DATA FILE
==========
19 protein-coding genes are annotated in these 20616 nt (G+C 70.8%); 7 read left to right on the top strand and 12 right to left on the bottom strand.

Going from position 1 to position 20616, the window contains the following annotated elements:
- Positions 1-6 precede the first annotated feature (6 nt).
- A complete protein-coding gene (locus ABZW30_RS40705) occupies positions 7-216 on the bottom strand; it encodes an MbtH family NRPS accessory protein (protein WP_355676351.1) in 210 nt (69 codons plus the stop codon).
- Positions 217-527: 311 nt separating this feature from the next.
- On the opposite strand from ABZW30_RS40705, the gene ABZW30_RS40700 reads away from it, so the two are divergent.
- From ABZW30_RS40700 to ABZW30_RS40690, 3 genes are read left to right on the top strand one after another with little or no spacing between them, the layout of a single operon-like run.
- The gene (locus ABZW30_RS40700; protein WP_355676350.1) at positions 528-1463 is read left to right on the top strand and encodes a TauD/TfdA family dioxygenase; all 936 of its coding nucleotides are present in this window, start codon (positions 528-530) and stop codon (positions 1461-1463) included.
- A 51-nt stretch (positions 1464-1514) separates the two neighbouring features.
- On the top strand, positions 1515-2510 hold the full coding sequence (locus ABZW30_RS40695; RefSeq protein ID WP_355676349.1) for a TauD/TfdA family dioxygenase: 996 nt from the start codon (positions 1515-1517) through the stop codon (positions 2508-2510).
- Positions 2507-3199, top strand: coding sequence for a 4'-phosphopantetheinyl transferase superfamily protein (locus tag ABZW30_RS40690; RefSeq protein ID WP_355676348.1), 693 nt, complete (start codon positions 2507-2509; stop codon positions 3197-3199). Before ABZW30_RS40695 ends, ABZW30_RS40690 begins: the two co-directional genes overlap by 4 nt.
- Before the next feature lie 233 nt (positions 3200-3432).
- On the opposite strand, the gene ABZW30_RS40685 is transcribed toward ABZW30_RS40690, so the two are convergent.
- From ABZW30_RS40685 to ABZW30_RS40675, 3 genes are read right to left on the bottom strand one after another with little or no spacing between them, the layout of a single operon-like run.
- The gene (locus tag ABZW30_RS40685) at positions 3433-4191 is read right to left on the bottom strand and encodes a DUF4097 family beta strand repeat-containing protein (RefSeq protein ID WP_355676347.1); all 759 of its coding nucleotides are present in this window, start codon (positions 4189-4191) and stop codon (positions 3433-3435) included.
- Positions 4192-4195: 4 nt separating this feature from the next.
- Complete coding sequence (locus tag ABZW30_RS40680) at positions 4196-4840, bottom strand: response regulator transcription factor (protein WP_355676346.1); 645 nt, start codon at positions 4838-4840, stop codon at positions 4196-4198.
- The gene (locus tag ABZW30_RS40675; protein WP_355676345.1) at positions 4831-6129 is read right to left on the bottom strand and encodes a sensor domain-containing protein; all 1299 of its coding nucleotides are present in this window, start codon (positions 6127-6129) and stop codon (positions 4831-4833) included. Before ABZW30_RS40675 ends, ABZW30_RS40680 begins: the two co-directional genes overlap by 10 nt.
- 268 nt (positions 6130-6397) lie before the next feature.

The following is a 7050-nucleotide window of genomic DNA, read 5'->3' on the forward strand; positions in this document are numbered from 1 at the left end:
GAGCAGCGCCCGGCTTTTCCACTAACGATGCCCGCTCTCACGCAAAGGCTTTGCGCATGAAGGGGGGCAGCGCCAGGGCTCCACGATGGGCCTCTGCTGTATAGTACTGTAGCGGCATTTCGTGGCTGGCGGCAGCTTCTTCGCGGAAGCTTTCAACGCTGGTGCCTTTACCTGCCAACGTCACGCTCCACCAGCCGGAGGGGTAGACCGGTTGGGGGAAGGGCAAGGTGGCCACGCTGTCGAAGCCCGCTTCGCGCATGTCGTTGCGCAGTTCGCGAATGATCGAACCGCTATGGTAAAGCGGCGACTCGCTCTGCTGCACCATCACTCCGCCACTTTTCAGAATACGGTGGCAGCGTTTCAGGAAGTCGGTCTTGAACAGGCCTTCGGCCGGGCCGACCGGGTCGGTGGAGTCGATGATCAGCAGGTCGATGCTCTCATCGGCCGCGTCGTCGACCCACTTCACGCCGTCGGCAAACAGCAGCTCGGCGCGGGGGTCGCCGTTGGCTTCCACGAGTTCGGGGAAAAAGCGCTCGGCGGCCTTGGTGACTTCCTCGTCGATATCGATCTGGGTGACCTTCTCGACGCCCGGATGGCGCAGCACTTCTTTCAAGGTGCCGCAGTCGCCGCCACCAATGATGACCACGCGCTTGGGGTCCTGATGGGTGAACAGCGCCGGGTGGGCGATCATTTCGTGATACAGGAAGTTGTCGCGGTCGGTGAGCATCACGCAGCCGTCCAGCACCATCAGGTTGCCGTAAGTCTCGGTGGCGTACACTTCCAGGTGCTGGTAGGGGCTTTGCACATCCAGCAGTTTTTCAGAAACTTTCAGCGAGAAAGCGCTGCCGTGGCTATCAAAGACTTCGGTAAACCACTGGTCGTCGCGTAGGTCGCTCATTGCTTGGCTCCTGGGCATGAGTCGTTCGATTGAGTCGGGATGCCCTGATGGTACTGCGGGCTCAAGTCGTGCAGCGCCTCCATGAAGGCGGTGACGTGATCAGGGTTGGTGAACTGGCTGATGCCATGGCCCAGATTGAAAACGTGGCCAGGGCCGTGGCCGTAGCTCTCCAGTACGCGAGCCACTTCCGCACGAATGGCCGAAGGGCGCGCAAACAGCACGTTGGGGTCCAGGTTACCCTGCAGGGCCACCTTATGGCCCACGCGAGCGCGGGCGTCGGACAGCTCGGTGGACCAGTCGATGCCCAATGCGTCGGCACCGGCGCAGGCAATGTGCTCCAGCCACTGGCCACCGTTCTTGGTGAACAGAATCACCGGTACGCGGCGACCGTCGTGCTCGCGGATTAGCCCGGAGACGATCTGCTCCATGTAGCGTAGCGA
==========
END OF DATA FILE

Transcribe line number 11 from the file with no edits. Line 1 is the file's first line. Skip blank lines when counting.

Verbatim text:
- Positions 2507-3199, top strand: coding sequence for a 4'-phosphopantetheinyl transferase superfamily protein (locus tag ABZW30_RS40690; RefSeq protein ID WP_355676348.1), 693 nt, complete (start codon positions 2507-2509; stop codon positions 3197-3199). Before ABZW30_RS40695 ends, ABZW30_RS40690 begins: the two co-directional genes overlap by 4 nt.